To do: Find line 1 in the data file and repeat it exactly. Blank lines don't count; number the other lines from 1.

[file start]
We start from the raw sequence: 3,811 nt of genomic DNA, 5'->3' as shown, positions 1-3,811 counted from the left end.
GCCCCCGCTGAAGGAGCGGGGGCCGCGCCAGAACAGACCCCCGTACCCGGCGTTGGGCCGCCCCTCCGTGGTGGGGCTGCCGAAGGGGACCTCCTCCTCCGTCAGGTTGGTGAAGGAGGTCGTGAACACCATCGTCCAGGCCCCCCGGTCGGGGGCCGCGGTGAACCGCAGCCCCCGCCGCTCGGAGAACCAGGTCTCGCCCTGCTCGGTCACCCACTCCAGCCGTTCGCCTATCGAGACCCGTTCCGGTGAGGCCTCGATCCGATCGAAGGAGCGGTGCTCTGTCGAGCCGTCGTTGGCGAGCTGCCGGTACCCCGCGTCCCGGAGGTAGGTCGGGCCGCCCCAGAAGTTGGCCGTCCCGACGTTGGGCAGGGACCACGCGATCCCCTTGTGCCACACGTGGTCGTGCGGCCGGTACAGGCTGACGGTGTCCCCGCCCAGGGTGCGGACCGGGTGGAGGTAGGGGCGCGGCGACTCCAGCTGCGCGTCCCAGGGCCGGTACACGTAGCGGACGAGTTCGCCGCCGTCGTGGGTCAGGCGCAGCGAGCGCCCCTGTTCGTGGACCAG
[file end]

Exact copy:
We start from the raw sequence: 3,811 nt of genomic DNA, 5'->3' as shown, positions 1-3,811 counted from the left end.